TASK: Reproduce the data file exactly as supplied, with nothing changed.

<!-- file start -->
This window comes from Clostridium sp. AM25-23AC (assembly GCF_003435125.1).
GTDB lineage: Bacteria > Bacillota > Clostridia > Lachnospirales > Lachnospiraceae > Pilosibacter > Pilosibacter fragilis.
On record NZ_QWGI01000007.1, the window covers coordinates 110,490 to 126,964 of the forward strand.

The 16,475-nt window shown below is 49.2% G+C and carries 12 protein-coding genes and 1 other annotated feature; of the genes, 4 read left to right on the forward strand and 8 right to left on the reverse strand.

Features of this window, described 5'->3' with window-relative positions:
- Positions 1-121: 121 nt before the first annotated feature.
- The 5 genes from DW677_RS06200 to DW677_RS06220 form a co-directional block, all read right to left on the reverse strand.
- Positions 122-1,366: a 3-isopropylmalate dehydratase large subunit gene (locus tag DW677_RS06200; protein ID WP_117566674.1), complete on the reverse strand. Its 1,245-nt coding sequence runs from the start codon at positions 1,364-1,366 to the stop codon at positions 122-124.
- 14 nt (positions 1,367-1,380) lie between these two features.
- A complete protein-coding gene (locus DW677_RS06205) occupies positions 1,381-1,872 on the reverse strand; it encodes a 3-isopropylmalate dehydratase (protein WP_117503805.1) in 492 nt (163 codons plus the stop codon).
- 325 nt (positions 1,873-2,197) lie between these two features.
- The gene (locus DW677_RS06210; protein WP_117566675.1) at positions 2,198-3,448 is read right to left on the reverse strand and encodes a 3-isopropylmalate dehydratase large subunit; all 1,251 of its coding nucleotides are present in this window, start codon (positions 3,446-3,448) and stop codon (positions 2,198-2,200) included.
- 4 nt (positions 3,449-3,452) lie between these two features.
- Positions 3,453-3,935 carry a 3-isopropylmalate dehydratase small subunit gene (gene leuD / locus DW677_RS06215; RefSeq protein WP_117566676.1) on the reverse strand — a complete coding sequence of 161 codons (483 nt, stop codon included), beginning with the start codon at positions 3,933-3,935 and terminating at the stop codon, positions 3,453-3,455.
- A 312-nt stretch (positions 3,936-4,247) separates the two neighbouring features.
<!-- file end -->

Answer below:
This window comes from Clostridium sp. AM25-23AC (assembly GCF_003435125.1).
GTDB lineage: Bacteria > Bacillota > Clostridia > Lachnospirales > Lachnospiraceae > Pilosibacter > Pilosibacter fragilis.
On record NZ_QWGI01000007.1, the window covers coordinates 110,490 to 126,964 of the forward strand.

The 16,475-nt window shown below is 49.2% G+C and carries 12 protein-coding genes and 1 other annotated feature; of the genes, 4 read left to right on the forward strand and 8 right to left on the reverse strand.

Features of this window, described 5'->3' with window-relative positions:
- Positions 1-121: 121 nt before the first annotated feature.
- The 5 genes from DW677_RS06200 to DW677_RS06220 form a co-directional block, all read right to left on the reverse strand.
- Positions 122-1,366: a 3-isopropylmalate dehydratase large subunit gene (locus tag DW677_RS06200; protein ID WP_117566674.1), complete on the reverse strand. Its 1,245-nt coding sequence runs from the start codon at positions 1,364-1,366 to the stop codon at positions 122-124.
- 14 nt (positions 1,367-1,380) lie between these two features.
- A complete protein-coding gene (locus DW677_RS06205) occupies positions 1,381-1,872 on the reverse strand; it encodes a 3-isopropylmalate dehydratase (protein WP_117503805.1) in 492 nt (163 codons plus the stop codon).
- 325 nt (positions 1,873-2,197) lie between these two features.
- The gene (locus DW677_RS06210; protein WP_117566675.1) at positions 2,198-3,448 is read right to left on the reverse strand and encodes a 3-isopropylmalate dehydratase large subunit; all 1,251 of its coding nucleotides are present in this window, start codon (positions 3,446-3,448) and stop codon (positions 2,198-2,200) included.
- 4 nt (positions 3,449-3,452) lie between these two features.
- Positions 3,453-3,935 carry a 3-isopropylmalate dehydratase small subunit gene (gene leuD / locus DW677_RS06215; RefSeq protein WP_117566676.1) on the reverse strand — a complete coding sequence of 161 codons (483 nt, stop codon included), beginning with the start codon at positions 3,933-3,935 and terminating at the stop codon, positions 3,453-3,455.
- A 312-nt stretch (positions 3,936-4,247) separates the two neighbouring features.